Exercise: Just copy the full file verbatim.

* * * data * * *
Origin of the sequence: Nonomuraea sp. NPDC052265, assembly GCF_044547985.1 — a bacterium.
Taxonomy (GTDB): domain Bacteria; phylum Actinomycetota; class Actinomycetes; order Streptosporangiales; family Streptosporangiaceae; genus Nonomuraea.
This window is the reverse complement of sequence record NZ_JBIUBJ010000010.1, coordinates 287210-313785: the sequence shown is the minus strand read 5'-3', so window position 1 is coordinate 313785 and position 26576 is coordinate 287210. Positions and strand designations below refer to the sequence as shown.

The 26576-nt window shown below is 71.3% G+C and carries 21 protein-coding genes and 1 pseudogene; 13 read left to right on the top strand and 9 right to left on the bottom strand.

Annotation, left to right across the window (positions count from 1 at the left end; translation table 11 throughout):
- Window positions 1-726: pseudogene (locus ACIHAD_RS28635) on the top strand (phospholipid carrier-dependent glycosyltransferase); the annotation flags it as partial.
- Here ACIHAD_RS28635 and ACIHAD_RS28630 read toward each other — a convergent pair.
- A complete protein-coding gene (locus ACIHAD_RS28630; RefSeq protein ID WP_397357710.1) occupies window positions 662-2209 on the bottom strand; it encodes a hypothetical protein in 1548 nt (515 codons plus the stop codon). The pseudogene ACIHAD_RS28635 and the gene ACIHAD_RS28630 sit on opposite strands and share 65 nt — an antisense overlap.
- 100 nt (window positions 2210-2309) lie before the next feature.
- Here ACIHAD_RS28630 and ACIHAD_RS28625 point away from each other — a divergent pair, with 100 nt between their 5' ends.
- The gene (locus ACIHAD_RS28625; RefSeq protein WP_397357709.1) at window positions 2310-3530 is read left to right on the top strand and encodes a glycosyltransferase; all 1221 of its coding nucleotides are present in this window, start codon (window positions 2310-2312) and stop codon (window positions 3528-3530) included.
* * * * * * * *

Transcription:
Origin of the sequence: Nonomuraea sp. NPDC052265, assembly GCF_044547985.1 — a bacterium.
Taxonomy (GTDB): domain Bacteria; phylum Actinomycetota; class Actinomycetes; order Streptosporangiales; family Streptosporangiaceae; genus Nonomuraea.
This window is the reverse complement of sequence record NZ_JBIUBJ010000010.1, coordinates 287210-313785: the sequence shown is the minus strand read 5'-3', so window position 1 is coordinate 313785 and position 26576 is coordinate 287210. Positions and strand designations below refer to the sequence as shown.

The 26576-nt window shown below is 71.3% G+C and carries 21 protein-coding genes and 1 pseudogene; 13 read left to right on the top strand and 9 right to left on the bottom strand.

Annotation, left to right across the window (positions count from 1 at the left end; translation table 11 throughout):
- Window positions 1-726: pseudogene (locus ACIHAD_RS28635) on the top strand (phospholipid carrier-dependent glycosyltransferase); the annotation flags it as partial.
- Here ACIHAD_RS28635 and ACIHAD_RS28630 read toward each other — a convergent pair.
- A complete protein-coding gene (locus ACIHAD_RS28630; RefSeq protein ID WP_397357710.1) occupies window positions 662-2209 on the bottom strand; it encodes a hypothetical protein in 1548 nt (515 codons plus the stop codon). The pseudogene ACIHAD_RS28635 and the gene ACIHAD_RS28630 sit on opposite strands and share 65 nt — an antisense overlap.
- 100 nt (window positions 2210-2309) lie before the next feature.
- Here ACIHAD_RS28630 and ACIHAD_RS28625 point away from each other — a divergent pair, with 100 nt between their 5' ends.
- The gene (locus ACIHAD_RS28625; RefSeq protein WP_397357709.1) at window positions 2310-3530 is read left to right on the top strand and encodes a glycosyltransferase; all 1221 of its coding nucleotides are present in this window, start codon (window positions 2310-2312) and stop codon (window positions 3528-3530) included.